Jericho Police Chief claims Crittenden Co. Sheriff is intimidating department

Updated: Jun. 25, 2020 at 10:21 PM CDT
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JERICHO, Ark. (WMC) - The police chief of a small town in Arkansas wants a federal investigation into the practices of the Crittenden County Sheriff.

Jericho, Arkansas has a population of about 120. The town’s claim to fame -- it generates much of its revenue through speeding tickets. The county sheriff is no fan of the practice. And the Jericho Police chief, no fan of the sheriff, is now accusing him of being a racist.

Jericho Police Chief Roy Hill says Crittenden County Sheriff Mike Allen instructed a man to follow him from Arkansas into Memphis, to track how he used city vehicles. Their encounter in a parking lot at Poplar and Cleveland earlier this week was recorded on another Jericho officer’s cell phone.

“We’ve had several incidents with Crittenden County Sheriff Mike Allen,” Chief Hill told WMC Action News 5. “We feel that the sheriff has targeted a small black town and people of color.”

The son of the man who followed Chief Hill across the bridge got a speeding ticket in Jericho. And Sheriff Allen’s been a vocal critic of the town’s ticket writing practices.

In a statement to WMC Action News 5 Sheriff Allen said: “I never told or asked him to follow any officers and never would do that. I received complaints over the years about Jericho Police running a speed trap and ticketing individuals. I’ve always told them the courts were the best way of handling any disputes.”

At a Thursday news conference, Hill accused Allen of trying to intimidate him.

“We feel the sheriff did instruct him to do that,” he said. “He was adamant about it. And he told us where I had rental property in Memphis and everything.”

Chief Hill wants Sheriff Allen’s actions investigated, as does Jericho Mayor Ima Shumpert:

“I’m standing with my chief on this,” she told WMC-TV. “We just want them to stop with this harassment.”

Hubert Bass, Executive Director of the Crittenden County Justice Commission, says answers are needed.

“If the allegations are true,” he said. “And I viewed the video, then what we have is an abuse of power, quite simply, abuse of power, possibly based on race.”

Teia Handy with the Crittenden County NAACP joined the call for clarity into what’s been happening between Jericho officers and the sheriff’s department.

“Mike Allen, you’ve been put on notice,” she said. “We are coming for you. I will start a petition asking for your resignation. We will no longer tolerate this type of behavior.”

In another incident, Jericho Police issued two speeding tickets to the son of an Arkansas State trooper. Chief Hill says that trooper later pulled a Jericho officer over and ticketed him for not wearing a seatbelt. The trooper’s son, says Hill, works in the Crittenden County Sheriff’s Office. Any bad blood, says Sheriff Allen, isn’t about race.

“This is not the first time Chief Hill has called me a racist,” said Allen. “I will continue to pray for him because he has anger built up against me that I feel is not justified.”

After being followed by the stranger, Chief Hill filed a report with Memphis Police. And he says he intends to file a complaint about the sheriff with the FBI.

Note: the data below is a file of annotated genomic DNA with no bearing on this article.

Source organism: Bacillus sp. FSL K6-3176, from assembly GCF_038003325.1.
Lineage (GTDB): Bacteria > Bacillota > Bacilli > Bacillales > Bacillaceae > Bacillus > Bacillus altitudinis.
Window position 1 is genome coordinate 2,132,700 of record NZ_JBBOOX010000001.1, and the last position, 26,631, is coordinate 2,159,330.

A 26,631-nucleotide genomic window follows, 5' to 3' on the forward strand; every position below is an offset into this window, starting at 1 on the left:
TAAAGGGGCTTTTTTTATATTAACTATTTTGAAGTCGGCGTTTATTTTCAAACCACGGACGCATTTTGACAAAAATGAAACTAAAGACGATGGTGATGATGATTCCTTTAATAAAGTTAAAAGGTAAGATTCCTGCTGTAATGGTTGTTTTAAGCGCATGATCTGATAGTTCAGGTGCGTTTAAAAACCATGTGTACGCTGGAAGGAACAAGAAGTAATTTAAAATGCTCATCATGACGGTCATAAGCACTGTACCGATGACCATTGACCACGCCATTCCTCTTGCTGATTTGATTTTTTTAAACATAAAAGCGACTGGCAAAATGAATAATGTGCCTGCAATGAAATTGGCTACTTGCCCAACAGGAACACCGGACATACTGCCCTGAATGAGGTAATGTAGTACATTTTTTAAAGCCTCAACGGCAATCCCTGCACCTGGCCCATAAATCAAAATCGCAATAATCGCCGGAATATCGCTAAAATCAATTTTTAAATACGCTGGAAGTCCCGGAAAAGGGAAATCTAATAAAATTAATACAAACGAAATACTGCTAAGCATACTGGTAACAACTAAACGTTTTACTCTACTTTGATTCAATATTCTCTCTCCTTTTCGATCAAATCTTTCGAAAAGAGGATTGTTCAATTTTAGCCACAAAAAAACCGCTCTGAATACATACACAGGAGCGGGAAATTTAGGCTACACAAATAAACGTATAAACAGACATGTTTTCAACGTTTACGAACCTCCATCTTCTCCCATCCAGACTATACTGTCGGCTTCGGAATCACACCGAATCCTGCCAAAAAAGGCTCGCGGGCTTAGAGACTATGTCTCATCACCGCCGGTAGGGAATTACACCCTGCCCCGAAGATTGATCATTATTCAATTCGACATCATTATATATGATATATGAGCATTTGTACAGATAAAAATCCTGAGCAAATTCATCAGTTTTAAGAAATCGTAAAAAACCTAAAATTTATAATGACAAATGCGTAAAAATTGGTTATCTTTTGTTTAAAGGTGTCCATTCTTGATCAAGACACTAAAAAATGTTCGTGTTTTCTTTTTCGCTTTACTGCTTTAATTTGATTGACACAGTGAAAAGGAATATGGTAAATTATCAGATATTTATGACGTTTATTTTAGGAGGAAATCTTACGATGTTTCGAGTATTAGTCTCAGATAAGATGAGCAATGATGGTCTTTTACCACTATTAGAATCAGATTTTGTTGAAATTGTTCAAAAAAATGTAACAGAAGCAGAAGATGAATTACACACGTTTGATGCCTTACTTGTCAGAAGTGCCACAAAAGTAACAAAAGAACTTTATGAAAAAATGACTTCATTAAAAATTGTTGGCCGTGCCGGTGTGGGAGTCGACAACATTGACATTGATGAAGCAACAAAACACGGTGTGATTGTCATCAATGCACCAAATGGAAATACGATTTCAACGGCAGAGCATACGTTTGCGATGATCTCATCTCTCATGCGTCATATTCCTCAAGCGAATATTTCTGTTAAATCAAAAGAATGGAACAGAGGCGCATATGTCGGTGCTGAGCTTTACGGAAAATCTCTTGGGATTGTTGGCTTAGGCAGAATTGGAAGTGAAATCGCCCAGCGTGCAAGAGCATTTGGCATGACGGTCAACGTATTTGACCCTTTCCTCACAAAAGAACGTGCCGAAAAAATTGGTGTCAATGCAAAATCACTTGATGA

“There’s a lot the sheriff has done,” said Hill. “I fear for my safety. I fear for my officers’ safety. That man told me he knew where my property was, and now I fear for my safety.”

Sheriff Allen has been in law enforcement for 40 years. He previously served as assistant chief of the West Memphis Police Department. Chief Hill says he and his officer were in Memphis, in their squad cars, conducting approved town business at an auto parts supply store.

Sheriff Allen released the following response to the video:

I have been in Public Service and Law Enforcement for the past 40 years as of October of this year. 39 Years of Service have been with the Crittenden County Sheriff’s Department and the West Memphis Police Department. It saddens me to see a person in Authority call another a Racist with no basis. I have a 40 year record of condemning all forms of racism, bigotry and discrimination. I have spoken by phone with the man in the video that followed Chief Hill and another Officer into Memphis and listened to his complaint and did tell him that it was a court matter and explained to him that he would need to contact the prosecutor’s office to have an investigation initiated by law. I never told or asked him to follow any officers and would never do that. This is not the first time Chief Hill has called me a racist and it seems that he has in his mind that I am. I will continue to pray for him because he has anger built up against me that I feel is not justified. I have received complaints over the years of the Jericho Police Department running a speed trap and ticketing individuals. I have had phone conversations with numerous Individuals over the years that claimed not to have been speeding. I have always told them that the courts were the best way of handling any disputes. The State of Arkansas does have a Speed Trap Law that is found in Arkansas Code 12-8-403. In this the act states that upon the request of the prosecuting attorney of any district in which an affected municipality is located, the Director of the Arkansas State Police is authorized to investigate and determine whether any municipality is abusing police powers.


Mike Allen


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